from The American Heritage® Dictionary of the English Language, 4th Edition
- pro. Archaic Yourself. Used as the reflexive or emphatic form of thee or thou.
from Wiktionary, Creative Commons Attribution/Share-Alike License
- pro. yourself (as the object of a verb or preposition or as an intensifier)
from the GNU version of the Collaborative International Dictionary of English
- pro. An emphasized form of the personal pronoun of the second person; -- used as a subject commonly with thou; ; that is, thou shalt go, and no other. It is sometimes used, especially in the predicate, without thou, and in the nominative as well as in the objective case.
from The Century Dictionary and Cyclopedia
- A pronoun used reflexively for emphasis after, or in place of, thou: as, thou thyself shalt go (that is, thou shalt go and no other).
Sorry, no etymologies found.
Do not then any longer fear to part with thine existence, it will at least put an end to those richly merited torments thou hast inflicted on thyself; _Death, in delivering the earth from an incommodious burthen, will also deliver thee from thy most cruel enemy, thyself_.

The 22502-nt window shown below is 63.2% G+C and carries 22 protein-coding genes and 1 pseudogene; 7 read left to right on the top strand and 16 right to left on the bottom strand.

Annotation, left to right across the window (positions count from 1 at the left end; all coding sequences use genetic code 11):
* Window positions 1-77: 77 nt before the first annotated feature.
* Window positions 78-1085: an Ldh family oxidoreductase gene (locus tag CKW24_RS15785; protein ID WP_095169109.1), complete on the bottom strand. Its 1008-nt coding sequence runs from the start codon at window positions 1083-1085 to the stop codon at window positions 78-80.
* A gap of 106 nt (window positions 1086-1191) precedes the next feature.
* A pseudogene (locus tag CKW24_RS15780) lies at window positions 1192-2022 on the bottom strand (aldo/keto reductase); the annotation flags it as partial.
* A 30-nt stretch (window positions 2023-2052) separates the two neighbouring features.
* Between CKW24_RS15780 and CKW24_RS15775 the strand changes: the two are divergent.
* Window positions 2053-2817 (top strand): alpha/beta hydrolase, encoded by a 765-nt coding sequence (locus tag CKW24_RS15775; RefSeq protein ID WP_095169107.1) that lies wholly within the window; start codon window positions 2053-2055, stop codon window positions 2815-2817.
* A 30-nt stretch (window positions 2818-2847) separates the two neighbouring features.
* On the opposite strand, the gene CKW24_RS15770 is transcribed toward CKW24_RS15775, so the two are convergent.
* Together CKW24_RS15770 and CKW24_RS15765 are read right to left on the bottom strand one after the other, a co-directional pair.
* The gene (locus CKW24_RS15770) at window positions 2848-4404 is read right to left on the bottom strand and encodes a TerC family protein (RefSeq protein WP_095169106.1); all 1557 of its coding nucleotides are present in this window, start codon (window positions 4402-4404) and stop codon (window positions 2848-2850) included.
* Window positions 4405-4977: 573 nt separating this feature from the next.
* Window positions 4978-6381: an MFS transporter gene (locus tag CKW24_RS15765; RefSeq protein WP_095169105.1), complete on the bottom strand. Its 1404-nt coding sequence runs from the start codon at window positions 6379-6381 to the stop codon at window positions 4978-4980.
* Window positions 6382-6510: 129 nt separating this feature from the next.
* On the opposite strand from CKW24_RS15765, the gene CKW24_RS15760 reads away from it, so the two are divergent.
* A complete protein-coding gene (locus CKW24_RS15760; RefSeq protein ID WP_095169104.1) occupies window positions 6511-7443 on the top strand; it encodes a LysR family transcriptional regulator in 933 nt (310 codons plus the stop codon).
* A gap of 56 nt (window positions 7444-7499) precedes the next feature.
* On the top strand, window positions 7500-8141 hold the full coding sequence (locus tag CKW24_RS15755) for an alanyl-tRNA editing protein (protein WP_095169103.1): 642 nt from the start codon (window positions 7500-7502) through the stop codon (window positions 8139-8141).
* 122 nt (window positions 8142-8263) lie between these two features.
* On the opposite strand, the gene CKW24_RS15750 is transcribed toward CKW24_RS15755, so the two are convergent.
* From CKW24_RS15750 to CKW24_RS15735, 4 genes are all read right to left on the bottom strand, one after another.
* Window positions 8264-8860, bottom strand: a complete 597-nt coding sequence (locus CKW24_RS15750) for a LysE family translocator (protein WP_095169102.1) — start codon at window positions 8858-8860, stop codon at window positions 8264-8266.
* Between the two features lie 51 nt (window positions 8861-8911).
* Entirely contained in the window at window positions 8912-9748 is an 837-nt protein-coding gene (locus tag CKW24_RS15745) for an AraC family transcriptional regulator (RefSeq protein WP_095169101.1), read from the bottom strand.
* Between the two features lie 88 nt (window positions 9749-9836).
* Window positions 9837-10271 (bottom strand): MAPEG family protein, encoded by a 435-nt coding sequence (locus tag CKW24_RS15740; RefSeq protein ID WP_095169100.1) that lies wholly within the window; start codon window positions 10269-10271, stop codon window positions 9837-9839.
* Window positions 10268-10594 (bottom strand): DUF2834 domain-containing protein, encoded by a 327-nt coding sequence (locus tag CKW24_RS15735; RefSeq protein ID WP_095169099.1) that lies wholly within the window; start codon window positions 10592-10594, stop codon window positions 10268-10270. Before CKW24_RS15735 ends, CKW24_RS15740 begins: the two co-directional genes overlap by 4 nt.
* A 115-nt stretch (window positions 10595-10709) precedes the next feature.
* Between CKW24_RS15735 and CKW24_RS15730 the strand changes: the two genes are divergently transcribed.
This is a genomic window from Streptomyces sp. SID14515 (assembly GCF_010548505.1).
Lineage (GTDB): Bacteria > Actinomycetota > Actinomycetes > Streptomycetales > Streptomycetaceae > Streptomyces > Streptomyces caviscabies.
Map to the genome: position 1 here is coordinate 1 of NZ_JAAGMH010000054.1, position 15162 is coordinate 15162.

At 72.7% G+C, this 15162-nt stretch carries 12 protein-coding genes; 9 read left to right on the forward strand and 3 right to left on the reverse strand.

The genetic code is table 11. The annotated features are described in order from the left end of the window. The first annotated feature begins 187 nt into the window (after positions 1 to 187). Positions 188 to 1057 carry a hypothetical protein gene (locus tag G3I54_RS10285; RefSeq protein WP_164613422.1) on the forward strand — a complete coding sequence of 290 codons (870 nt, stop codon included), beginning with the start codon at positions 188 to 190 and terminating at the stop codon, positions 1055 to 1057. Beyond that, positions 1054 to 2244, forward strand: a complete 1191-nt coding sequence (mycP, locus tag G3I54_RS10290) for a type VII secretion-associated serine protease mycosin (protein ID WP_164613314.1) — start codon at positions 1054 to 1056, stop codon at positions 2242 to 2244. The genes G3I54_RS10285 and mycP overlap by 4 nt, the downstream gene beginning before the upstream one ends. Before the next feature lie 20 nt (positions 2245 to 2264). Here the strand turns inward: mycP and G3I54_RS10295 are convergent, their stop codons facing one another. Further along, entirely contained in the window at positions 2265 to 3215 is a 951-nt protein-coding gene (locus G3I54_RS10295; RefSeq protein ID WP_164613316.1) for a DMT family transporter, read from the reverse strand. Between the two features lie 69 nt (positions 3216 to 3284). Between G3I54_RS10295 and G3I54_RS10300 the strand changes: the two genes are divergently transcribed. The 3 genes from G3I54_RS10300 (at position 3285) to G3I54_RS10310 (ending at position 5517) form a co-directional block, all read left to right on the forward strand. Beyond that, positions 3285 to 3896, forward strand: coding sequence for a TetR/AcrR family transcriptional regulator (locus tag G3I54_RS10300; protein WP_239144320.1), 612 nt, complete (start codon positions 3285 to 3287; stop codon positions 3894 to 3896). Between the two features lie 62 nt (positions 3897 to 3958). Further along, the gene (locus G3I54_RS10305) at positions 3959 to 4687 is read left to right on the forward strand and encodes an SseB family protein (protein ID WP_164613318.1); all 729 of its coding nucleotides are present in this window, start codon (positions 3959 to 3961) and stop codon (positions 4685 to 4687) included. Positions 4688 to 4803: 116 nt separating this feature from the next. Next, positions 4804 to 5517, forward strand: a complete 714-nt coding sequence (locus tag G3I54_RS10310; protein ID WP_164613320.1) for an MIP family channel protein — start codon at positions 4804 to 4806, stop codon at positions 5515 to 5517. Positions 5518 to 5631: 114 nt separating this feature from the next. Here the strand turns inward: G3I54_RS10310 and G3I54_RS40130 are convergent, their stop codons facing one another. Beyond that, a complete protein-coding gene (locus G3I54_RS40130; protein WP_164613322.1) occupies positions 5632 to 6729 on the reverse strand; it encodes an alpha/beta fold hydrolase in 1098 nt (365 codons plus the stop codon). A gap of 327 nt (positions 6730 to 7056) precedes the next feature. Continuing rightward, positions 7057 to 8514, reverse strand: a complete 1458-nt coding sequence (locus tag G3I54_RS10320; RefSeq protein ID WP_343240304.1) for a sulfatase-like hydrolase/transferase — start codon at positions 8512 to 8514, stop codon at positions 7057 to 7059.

"Know in thyself and All one self-same soul," says the old Hindu poem "banish the dream that sunders part from whole."
Then she asked him, “O Moslem! the slaying of Nazarenes is lawful to you folk; what then hast thou to say about being slain thyself?”
Quoth the King, “O weak o wit, I bade not my nobles deal thus with thee but that we might gather together unto thee wealth galore; for may be thou wilt bethink thee of thy country and family and repine for them and be minded to return to thy mother-land; so shalt thou take from our country muchel of money to maintain thyself withal, what while thou livest in thine own country.”
Then said the Caliph, “O Ala al-Din, why hast thou absented thyself from the Divan?”
Rejoined he, “Not so;” and she, “Go in thyself and see; it is not wide enough for thee.”
Jewish tradition, the injunction to "love thy neighbour as thyself," is considered to be the very essence of the
Dost thou call thyself king because thou excellest in cedar?
Now Autolycus once had gone to the rich land of Ithaca, and found his daughters son a child new-born, and when he was making an end of supper, behold, Eurycleia set the babe on his knees, and spake and hailed him: Autolycus, find now a name thyself to give thy childs own son; for lo, he is a child of many prayers.
I'll put thee under lock and key before thee shalt ruin thyself, and disgrace thy father.